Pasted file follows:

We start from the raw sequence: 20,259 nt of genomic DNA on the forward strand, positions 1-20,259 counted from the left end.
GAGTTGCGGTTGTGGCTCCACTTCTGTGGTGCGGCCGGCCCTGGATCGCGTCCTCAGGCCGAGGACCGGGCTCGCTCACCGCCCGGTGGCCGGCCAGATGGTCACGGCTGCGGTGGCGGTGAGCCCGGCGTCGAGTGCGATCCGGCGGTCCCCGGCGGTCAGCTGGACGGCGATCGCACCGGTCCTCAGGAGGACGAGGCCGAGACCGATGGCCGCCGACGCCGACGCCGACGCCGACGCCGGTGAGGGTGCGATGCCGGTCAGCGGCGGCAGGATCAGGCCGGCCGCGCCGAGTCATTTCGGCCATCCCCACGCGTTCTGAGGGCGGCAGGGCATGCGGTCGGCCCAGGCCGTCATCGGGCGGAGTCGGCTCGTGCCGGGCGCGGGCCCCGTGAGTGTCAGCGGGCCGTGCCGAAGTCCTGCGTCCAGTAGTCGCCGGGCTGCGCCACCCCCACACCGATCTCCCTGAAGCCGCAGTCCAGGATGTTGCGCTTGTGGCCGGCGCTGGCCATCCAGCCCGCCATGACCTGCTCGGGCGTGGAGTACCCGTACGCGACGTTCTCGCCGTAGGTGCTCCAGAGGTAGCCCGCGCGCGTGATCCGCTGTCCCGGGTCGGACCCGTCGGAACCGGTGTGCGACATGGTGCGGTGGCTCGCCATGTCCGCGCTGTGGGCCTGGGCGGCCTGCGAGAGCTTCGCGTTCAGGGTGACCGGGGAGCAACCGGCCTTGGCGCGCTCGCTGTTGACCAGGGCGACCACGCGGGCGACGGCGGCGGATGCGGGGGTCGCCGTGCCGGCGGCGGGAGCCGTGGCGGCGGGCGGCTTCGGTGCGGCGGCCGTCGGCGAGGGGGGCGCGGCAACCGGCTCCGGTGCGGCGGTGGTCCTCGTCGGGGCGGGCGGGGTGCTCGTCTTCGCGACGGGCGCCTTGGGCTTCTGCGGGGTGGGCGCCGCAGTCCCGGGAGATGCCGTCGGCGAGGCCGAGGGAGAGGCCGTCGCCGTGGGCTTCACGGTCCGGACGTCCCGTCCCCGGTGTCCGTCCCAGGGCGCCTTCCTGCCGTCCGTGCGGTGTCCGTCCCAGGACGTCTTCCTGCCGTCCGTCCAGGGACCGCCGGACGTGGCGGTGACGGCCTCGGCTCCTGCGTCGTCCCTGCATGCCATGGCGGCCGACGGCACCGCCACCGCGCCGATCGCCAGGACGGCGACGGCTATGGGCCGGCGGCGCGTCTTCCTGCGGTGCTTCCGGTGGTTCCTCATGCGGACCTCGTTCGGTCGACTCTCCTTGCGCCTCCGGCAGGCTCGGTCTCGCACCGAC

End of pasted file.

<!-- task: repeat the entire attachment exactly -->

We start from the raw sequence: 20,259 nt of genomic DNA on the forward strand, positions 1-20,259 counted from the left end.
GAGTTGCGGTTGTGGCTCCACTTCTGTGGTGCGGCCGGCCCTGGATCGCGTCCTCAGGCCGAGGACCGGGCTCGCTCACCGCCCGGTGGCCGGCCAGATGGTCACGGCTGCGGTGGCGGTGAGCCCGGCGTCGAGTGCGATCCGGCGGTCCCCGGCGGTCAGCTGGACGGCGATCGCACCGGTCCTCAGGAGGACGAGGCCGAGACCGATGGCCGCCGACGCCGACGCCGACGCCGACGCCGGTGAGGGTGCGATGCCGGTCAGCGGCGGCAGGATCAGGCCGGCCGCGCCGAGTCATTTCGGCCATCCCCACGCGTTCTGAGGGCGGCAGGGCATGCGGTCGGCCCAGGCCGTCATCGGGCGGAGTCGGCTCGTGCCGGGCGCGGGCCCCGTGAGTGTCAGCGGGCCGTGCCGAAGTCCTGCGTCCAGTAGTCGCCGGGCTGCGCCACCCCCACACCGATCTCCCTGAAGCCGCAGTCCAGGATGTTGCGCTTGTGGCCGGCGCTGGCCATCCAGCCCGCCATGACCTGCTCGGGCGTGGAGTACCCGTACGCGACGTTCTCGCCGTAGGTGCTCCAGAGGTAGCCCGCGCGCGTGATCCGCTGTCCCGGGTCGGACCCGTCGGAACCGGTGTGCGACATGGTGCGGTGGCTCGCCATGTCCGCGCTGTGGGCCTGGGCGGCCTGCGAGAGCTTCGCGTTCAGGGTGACCGGGGAGCAACCGGCCTTGGCGCGCTCGCTGTTGACCAGGGCGACCACGCGGGCGACGGCGGCGGATGCGGGGGTCGCCGTGCCGGCGGCGGGAGCCGTGGCGGCGGGCGGCTTCGGTGCGGCGGCCGTCGGCGAGGGGGGCGCGGCAACCGGCTCCGGTGCGGCGGTGGTCCTCGTCGGGGCGGGCGGGGTGCTCGTCTTCGCGACGGGCGCCTTGGGCTTCTGCGGGGTGGGCGCCGCAGTCCCGGGAGATGCCGTCGGCGAGGCCGAGGGAGAGGCCGTCGCCGTGGGCTTCACGGTCCGGACGTCCCGTCCCCGGTGTCCGTCCCAGGGCGCCTTCCTGCCGTCCGTGCGGTGTCCGTCCCAGGACGTCTTCCTGCCGTCCGTCCAGGGACCGCCGGACGTGGCGGTGACGGCCTCGGCTCCTGCGTCGTCCCTGCATGCCATGGCGGCCGACGGCACCGCCACCGCGCCGATCGCCAGGACGGCGACGGCTATGGGCCGGCGGCGCGTCTTCCTGCGGTGCTTCCGGTGGTTCCTCATGCGGACCTCGTTCGGTCGACTCTCCTTGCGCCTCCGGCAGGCTCGGTCTCGCACCGAC